A friend of the brothers suspected of bombing the Boston Marathon was accused Friday of obstructing the investigation into the deadly attack by deleting information from his computer and lying to investigators.

  • FILE - This file photo by the Federal Bureau of Investigation shows Dzhokhar Tsarnaev, surviving suspect in the Boston Marathon bombings who is accused in two bombings that killed three people and injured more than 260 others near the finish line of the April 15 marathon. Lawyers for Boston Marathon bombing suspect Dzhokhar Tsarnaev argued Wednesday, May 7, 2014, that statements he made to authorities after he was arrested should be thrown out because he was questioned for 36 hours in a hospital room while suffering from gunshot wounds and without being told his rights.  (AP Photo/Federal Bureau of Investigation, File)

    Prosecutors: Marathon bombs used Christmas lights

    The Boston Marathon bombing suspects used "relatively sophisticated" bombs with fuses made from Christmas lights and remote-control detonators made from model car parts, federal prosecutors said Wednesday in a court filing arguing statements one of them made to FBI agents after being captured shouldn't be thrown out.

  • Feds deny Tsarnaev lawyers' complaint about leaks

    Federal prosecutors say there's no need for a hearing on what defense attorneys have called leaks and improper comments in the case of Boston Marathon bombing suspect Dzhokhar Tsarnaev (joh-HAHR' tsahr-NY'-ehv).

  • This courtroom sketch shows defendants Azamat Tazhayakov, left, Dias Kadyrbayev, center, and Robel Phillipos, right, college friends of Boston Marathon bombing suspect Dzhokhar Tsarnaev, during a hearing in federal court Tuesday, May 13, 2014, in Boston. Judge Douglas Woodlock ruled the three men will be tried separately, but their trials do not need to be moved out of Massachusetts. Kadyrbayev and Tazhayakov are Kazakhstan nationals charged with tampering with evidence for removing Tsarnaev's laptop and a backpack containing fireworks from his college dorm room shortly after last year's fatal bombing. Phillipos, of Cambridge, Mass., is charged with lying to investigators.  (AP Photo/Jane Flavell Collins)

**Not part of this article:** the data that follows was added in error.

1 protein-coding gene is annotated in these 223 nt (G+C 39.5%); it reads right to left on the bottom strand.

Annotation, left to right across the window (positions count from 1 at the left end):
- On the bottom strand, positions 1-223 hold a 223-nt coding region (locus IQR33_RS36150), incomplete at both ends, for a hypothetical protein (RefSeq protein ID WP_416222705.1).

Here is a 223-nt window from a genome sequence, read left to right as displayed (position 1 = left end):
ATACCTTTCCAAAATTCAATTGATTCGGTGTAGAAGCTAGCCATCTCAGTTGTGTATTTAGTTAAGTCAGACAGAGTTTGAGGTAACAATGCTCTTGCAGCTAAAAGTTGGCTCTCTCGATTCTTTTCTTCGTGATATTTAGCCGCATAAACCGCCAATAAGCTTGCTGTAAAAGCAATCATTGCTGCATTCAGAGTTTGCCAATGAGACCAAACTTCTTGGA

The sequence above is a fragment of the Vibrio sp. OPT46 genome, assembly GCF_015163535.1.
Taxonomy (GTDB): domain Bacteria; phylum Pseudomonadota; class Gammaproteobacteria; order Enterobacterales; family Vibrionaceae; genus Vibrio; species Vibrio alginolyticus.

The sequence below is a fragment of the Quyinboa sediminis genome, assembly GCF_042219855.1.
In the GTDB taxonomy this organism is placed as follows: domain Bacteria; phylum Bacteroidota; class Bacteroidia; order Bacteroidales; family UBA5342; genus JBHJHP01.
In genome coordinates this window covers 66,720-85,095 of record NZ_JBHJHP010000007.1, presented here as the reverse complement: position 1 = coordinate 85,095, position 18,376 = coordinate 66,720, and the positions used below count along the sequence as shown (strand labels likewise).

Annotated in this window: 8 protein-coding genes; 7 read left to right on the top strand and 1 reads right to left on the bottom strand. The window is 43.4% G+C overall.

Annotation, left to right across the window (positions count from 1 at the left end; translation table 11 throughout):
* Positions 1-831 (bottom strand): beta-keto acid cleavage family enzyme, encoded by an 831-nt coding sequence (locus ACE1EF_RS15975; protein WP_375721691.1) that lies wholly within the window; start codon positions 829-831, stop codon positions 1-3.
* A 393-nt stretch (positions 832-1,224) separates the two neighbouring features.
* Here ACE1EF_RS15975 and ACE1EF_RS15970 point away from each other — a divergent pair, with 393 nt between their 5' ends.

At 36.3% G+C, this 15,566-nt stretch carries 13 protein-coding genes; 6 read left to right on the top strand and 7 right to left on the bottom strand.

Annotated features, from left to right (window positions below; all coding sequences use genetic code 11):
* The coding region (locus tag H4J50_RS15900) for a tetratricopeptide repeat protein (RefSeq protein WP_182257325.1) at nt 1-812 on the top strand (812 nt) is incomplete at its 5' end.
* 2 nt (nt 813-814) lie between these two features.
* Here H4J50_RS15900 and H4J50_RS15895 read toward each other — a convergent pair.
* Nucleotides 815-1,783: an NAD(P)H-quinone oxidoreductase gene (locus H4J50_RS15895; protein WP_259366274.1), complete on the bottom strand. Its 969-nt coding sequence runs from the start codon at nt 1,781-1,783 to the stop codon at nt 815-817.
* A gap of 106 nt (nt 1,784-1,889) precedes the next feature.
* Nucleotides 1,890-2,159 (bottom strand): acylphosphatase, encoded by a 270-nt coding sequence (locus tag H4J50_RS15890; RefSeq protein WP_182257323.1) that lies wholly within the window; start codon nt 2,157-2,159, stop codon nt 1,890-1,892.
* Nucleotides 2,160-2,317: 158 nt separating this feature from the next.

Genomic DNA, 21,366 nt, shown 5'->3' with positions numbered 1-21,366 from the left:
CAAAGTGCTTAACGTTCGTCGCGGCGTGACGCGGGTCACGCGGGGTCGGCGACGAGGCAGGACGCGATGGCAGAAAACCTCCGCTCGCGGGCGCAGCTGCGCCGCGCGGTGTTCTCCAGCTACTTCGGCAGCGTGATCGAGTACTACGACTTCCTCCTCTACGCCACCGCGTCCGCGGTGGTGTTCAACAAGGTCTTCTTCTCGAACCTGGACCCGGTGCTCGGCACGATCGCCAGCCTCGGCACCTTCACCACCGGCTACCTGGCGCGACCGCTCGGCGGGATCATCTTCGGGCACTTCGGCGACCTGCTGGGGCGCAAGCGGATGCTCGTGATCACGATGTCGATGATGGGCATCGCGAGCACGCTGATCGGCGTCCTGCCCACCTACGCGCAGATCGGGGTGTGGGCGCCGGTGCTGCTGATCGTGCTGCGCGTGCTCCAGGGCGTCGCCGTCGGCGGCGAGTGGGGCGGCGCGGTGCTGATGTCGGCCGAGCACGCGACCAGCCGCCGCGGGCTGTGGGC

Text messages show marathon bombing suspect joking

    Text messages show Boston Marathon bombing suspect Dzhokhar Tsarnaev joking with a friend not to text him hours after the FBI released Tsarnaev's photo as a suspect in the deadly attack.

  • This courtroom sketch shows defendants Azamat Tazhayakov, left, Dias Kadyrbayev, center, and Robel Phillipos, right, college friends of Boston Marathon bombing suspect Dzhokhar Tsarnaev, during a hearing in federal court Tuesday, May 13, 2014, in Boston. Judge Douglas Woodlock ruled the three men will be tried separately, but their trials do not need to be moved out of Massachusetts. Kadyrbayev and Tazhayakov are Kazakhstan nationals charged with tampering with evidence for removing Tsarnaev's laptop and a backpack containing fireworks from his college dorm room shortly after last year's fatal bombing. Phillipos, of Cambridge, Mass., is charged with lying to investigators.  (AP Photo/Jane Flavell Collins)

    Confessions of Tsarnaev's pals at issue in hearing

    Federal investigators and a defense lawyer gave contrasting accounts Wednesday of the circumstances surrounding the confessions by two friends of the Boston Marathon bombing suspect, who are accused of tampering with evidence in the days after the bombing as authorities conducted a massive manhunt for their friend.